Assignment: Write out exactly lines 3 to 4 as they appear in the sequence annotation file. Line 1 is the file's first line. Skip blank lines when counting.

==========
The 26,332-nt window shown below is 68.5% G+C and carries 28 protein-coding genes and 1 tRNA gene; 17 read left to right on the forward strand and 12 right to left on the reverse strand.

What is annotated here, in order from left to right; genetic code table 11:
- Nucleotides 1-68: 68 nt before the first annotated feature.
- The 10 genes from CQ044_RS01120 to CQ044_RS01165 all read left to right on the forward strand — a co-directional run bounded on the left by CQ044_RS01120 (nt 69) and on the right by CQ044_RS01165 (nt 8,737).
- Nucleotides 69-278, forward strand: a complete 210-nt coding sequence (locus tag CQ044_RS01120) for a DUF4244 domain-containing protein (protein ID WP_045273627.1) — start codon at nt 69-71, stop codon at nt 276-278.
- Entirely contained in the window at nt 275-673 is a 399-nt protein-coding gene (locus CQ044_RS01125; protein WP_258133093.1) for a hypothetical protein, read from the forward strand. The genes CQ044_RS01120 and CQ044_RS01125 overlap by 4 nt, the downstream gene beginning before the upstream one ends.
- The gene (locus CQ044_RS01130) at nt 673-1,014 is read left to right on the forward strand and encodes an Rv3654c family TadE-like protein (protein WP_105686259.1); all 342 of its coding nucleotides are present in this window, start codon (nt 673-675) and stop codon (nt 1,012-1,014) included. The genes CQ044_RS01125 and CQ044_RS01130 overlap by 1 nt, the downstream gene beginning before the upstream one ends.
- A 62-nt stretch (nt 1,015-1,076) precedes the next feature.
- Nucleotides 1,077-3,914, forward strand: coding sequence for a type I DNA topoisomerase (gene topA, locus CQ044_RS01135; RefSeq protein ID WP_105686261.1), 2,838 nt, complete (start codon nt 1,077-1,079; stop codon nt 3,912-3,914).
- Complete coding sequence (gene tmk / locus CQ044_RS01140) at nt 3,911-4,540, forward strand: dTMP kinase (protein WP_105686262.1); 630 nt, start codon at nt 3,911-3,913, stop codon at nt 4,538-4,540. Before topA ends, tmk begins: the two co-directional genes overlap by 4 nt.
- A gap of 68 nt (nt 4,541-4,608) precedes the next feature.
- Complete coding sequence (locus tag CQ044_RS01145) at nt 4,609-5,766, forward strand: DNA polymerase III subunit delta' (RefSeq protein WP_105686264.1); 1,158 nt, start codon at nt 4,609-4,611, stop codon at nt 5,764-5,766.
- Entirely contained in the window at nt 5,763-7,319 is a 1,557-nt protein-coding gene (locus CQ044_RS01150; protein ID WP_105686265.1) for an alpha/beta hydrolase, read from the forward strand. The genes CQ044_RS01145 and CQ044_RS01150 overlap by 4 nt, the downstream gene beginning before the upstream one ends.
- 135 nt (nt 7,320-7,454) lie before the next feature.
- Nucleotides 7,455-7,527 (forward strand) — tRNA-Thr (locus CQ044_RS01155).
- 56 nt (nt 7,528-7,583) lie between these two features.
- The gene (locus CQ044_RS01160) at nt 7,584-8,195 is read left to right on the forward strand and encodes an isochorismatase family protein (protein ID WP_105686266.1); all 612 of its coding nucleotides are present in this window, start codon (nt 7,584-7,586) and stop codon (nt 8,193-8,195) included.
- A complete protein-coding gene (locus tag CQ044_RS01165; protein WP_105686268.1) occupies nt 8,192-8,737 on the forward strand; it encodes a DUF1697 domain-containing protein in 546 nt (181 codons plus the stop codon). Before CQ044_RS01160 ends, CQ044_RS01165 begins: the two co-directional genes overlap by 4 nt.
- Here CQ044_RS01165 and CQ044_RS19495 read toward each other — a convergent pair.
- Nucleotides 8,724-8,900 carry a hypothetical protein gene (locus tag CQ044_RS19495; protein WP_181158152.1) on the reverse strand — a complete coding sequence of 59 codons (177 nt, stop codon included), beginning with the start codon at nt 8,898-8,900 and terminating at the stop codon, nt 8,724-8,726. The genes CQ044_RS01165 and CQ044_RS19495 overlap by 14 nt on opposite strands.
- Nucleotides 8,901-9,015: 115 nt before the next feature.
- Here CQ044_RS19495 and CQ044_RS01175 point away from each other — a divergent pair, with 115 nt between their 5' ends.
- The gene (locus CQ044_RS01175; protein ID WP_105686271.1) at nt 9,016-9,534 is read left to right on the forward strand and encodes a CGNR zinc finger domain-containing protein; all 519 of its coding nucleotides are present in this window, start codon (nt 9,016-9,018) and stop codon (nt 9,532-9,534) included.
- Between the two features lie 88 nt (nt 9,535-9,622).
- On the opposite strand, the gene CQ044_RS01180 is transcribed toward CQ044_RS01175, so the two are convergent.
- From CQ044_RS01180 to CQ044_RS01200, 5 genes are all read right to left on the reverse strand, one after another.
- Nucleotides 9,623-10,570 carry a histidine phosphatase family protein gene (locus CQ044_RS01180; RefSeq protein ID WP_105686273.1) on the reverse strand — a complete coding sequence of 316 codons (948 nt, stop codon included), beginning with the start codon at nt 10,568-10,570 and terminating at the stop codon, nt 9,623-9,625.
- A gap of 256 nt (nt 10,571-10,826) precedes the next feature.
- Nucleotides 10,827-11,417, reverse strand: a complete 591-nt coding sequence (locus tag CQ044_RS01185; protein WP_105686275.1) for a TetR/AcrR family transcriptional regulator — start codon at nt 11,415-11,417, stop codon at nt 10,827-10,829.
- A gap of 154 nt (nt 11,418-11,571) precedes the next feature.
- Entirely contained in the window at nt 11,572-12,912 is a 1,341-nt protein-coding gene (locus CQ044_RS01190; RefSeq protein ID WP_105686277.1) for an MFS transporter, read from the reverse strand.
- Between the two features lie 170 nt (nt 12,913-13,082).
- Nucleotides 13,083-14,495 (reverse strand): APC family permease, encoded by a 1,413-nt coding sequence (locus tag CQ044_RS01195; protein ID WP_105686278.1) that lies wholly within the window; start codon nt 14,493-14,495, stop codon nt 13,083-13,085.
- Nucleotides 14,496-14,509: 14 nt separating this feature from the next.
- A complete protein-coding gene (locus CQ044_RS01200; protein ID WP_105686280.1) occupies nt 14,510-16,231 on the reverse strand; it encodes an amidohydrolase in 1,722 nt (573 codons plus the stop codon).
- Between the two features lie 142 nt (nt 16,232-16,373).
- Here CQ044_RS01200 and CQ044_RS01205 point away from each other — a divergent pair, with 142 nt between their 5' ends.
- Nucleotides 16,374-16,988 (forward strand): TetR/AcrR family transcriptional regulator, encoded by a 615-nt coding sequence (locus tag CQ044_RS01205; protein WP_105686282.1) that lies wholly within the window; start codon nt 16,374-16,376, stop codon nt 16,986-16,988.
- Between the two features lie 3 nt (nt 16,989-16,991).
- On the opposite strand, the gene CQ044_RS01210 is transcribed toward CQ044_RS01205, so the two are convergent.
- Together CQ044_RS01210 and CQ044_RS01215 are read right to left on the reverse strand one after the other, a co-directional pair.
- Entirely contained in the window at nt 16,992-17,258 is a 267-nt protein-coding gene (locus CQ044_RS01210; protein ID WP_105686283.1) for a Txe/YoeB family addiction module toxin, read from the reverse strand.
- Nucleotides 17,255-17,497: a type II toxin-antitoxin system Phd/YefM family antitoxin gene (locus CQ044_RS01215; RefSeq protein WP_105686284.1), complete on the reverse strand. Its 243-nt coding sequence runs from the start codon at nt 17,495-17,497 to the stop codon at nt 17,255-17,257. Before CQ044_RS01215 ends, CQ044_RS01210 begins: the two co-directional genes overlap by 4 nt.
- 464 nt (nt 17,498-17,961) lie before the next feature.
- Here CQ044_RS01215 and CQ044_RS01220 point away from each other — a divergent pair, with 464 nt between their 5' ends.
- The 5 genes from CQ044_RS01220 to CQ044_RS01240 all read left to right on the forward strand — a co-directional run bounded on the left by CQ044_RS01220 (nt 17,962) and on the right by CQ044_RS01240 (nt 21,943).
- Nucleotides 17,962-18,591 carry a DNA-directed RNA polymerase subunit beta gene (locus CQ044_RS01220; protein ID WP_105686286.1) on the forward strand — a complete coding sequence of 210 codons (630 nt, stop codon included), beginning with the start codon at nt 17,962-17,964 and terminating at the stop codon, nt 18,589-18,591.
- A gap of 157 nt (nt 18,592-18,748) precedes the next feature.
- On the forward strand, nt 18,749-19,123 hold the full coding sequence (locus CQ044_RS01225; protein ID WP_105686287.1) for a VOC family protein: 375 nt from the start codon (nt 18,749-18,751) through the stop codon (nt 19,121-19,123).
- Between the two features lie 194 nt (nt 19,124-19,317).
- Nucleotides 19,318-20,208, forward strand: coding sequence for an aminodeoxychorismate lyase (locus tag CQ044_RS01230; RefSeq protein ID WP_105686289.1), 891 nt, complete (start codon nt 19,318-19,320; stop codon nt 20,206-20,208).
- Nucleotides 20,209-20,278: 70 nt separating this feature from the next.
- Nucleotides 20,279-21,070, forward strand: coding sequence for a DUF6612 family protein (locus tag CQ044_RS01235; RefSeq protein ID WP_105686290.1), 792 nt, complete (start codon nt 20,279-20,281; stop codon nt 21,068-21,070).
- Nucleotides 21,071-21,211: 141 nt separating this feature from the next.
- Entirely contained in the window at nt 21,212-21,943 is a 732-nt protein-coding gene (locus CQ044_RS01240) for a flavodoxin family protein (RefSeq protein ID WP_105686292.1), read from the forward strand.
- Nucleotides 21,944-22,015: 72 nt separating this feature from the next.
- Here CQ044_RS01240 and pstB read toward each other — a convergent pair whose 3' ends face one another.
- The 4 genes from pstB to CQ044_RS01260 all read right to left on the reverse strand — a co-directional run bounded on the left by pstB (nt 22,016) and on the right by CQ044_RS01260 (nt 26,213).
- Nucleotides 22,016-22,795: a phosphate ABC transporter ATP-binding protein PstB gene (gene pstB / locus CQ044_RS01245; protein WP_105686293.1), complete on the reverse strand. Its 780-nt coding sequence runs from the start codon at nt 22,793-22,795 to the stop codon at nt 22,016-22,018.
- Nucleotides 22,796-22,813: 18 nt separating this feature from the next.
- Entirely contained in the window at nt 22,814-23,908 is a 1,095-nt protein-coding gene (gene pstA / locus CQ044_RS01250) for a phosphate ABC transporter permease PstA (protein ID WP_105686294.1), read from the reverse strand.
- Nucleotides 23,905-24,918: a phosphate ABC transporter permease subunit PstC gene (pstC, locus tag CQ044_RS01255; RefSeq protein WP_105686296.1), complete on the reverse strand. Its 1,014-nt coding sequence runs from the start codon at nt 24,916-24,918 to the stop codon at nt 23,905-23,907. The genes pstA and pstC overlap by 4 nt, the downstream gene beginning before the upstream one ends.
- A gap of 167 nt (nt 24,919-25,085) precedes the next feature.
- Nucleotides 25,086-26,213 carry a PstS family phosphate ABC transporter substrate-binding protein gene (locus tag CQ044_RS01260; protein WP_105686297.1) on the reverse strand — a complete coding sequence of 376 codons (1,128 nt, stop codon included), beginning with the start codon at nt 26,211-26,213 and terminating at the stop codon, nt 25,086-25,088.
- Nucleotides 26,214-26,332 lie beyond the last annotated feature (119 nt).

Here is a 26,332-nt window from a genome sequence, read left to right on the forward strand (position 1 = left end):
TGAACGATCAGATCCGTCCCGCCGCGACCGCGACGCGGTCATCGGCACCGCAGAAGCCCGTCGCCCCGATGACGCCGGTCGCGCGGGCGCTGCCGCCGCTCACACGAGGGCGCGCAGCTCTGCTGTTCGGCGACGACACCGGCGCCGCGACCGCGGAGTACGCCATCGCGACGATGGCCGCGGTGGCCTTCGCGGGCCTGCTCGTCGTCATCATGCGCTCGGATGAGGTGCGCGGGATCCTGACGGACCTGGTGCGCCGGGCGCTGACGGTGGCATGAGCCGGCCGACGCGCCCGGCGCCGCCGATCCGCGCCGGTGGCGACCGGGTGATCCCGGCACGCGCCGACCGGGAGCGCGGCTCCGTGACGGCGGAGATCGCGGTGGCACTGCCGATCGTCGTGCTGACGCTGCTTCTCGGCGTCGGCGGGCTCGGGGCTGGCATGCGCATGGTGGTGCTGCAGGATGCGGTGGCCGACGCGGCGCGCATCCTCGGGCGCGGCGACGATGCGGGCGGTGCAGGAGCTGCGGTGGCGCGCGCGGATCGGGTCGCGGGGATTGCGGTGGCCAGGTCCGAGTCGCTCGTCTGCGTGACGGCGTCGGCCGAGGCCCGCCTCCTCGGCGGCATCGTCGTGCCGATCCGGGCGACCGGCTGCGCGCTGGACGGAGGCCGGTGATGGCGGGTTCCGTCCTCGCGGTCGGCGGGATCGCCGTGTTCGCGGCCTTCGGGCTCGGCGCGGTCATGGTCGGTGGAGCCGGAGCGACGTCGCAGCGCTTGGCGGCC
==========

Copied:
- Nucleotides 1-68: 68 nt before the first annotated feature.
- The 10 genes from CQ044_RS01120 to CQ044_RS01165 all read left to right on the forward strand — a co-directional run bounded on the left by CQ044_RS01120 (nt 69) and on the right by CQ044_RS01165 (nt 8,737).